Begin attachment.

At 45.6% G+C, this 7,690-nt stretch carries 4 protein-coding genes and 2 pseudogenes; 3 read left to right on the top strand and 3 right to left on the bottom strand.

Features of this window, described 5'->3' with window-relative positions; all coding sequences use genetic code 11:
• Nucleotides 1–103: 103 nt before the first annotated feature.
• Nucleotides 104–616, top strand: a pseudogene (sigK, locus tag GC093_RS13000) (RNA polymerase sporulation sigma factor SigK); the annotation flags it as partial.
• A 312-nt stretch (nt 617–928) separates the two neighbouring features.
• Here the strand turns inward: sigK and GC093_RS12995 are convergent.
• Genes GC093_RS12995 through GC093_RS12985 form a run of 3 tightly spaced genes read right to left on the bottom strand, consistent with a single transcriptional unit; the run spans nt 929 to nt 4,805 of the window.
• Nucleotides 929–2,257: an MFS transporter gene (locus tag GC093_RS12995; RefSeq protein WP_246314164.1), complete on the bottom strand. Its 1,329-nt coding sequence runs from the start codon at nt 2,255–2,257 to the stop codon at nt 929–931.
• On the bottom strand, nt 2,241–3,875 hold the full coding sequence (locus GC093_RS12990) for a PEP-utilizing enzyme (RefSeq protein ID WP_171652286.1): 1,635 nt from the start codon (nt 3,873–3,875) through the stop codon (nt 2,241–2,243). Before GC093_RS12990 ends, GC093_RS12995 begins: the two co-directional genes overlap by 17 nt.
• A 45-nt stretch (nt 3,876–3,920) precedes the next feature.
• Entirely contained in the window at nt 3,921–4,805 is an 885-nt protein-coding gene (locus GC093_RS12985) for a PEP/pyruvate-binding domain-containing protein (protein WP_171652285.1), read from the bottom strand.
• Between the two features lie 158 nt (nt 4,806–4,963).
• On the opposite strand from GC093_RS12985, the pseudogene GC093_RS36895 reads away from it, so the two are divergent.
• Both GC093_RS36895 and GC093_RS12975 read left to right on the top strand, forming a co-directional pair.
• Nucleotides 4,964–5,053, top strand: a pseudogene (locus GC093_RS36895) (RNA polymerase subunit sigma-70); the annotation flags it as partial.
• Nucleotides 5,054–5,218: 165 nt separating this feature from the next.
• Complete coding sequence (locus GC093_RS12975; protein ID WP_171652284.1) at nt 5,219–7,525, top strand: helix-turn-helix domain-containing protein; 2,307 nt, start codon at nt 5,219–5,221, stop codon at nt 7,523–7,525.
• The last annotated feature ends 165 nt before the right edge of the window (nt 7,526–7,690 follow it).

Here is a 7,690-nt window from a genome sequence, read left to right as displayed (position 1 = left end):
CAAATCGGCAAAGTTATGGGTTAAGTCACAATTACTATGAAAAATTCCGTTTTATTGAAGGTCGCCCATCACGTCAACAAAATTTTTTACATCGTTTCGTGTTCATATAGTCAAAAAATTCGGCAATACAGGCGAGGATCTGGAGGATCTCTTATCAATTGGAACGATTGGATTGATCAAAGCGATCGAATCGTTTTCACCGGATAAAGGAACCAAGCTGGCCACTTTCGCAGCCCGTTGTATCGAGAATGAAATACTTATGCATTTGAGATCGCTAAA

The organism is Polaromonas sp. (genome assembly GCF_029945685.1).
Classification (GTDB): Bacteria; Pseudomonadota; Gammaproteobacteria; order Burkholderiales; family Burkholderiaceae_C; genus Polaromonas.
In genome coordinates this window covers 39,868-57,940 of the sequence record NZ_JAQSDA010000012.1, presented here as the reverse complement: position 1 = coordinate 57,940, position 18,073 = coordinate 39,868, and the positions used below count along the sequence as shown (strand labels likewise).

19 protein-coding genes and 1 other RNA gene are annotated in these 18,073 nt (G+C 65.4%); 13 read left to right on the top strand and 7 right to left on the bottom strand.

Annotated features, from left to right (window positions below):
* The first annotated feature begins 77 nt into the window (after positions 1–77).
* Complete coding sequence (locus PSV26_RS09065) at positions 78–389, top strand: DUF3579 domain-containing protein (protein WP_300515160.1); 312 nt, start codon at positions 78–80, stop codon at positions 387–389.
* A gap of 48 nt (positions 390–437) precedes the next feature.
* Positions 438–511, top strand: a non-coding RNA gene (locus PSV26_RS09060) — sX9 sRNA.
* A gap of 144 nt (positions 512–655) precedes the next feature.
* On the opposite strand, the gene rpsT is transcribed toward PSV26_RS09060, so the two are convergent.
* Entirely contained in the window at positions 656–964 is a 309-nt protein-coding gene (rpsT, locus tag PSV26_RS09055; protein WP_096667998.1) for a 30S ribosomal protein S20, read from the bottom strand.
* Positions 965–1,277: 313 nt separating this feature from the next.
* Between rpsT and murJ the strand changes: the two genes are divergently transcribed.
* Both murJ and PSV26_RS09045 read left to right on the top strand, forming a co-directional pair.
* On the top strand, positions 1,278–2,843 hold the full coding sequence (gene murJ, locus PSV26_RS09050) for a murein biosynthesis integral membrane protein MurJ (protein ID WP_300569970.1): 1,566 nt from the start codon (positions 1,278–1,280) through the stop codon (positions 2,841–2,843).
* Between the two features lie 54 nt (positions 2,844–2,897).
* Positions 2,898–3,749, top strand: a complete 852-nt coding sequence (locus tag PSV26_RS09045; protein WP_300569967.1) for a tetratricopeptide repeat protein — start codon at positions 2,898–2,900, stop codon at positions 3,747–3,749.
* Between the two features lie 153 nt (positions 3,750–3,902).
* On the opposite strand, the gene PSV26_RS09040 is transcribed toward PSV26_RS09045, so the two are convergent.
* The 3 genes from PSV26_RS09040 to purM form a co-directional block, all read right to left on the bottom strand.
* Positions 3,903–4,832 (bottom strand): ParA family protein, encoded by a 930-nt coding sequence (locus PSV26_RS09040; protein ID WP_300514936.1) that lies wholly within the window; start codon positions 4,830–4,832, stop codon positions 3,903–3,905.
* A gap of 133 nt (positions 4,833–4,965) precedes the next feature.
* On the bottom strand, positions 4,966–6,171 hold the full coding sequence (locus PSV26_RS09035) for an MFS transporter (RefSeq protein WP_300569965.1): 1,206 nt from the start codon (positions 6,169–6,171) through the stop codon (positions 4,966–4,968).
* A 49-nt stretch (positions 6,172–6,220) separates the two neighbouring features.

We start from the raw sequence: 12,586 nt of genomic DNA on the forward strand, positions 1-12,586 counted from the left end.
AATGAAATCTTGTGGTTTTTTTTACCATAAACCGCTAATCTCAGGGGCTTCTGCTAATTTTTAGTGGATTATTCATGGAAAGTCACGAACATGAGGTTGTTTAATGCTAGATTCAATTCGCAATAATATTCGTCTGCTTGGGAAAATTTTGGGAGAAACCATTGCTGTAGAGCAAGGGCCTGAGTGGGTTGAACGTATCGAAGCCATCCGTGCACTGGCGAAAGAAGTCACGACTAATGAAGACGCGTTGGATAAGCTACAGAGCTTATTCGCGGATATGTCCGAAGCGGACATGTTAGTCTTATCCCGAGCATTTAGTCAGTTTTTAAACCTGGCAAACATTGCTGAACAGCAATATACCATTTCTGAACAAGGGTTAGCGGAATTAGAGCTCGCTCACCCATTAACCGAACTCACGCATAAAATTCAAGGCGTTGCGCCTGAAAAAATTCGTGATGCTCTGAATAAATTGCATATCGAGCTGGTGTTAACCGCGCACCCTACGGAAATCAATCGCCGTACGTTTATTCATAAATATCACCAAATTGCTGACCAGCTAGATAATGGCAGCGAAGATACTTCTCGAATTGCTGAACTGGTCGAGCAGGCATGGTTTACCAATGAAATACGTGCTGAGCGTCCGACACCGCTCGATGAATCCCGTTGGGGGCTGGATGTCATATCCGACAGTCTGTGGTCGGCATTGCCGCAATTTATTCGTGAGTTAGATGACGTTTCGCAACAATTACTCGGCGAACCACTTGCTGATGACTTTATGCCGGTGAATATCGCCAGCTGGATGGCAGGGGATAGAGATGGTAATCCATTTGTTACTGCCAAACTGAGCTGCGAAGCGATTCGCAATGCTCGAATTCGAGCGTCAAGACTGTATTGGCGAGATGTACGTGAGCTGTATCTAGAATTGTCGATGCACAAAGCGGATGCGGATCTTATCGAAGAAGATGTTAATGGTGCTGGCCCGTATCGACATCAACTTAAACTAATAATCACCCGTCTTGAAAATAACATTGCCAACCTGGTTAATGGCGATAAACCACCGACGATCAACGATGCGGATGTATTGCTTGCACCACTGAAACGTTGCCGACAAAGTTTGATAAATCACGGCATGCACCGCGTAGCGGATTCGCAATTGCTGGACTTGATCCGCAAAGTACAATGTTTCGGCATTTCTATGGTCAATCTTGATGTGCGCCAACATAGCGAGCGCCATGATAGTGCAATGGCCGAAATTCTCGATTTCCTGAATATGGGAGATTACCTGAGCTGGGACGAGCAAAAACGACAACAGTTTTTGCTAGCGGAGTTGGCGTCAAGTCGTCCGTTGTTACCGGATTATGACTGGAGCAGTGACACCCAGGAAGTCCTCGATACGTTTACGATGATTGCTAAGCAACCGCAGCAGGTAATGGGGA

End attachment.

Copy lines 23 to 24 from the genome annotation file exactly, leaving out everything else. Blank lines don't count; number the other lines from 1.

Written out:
In genome coordinates this window covers 39,868-57,940 of the sequence record NZ_JAQSDA010000012.1, presented here as the reverse complement: position 1 = coordinate 57,940, position 18,073 = coordinate 39,868, and the positions used below count along the sequence as shown (strand labels likewise).

19 protein-coding genes and 1 other RNA gene are annotated in these 18,073 nt (G+C 65.4%); 13 read left to right on the top strand and 7 right to left on the bottom strand.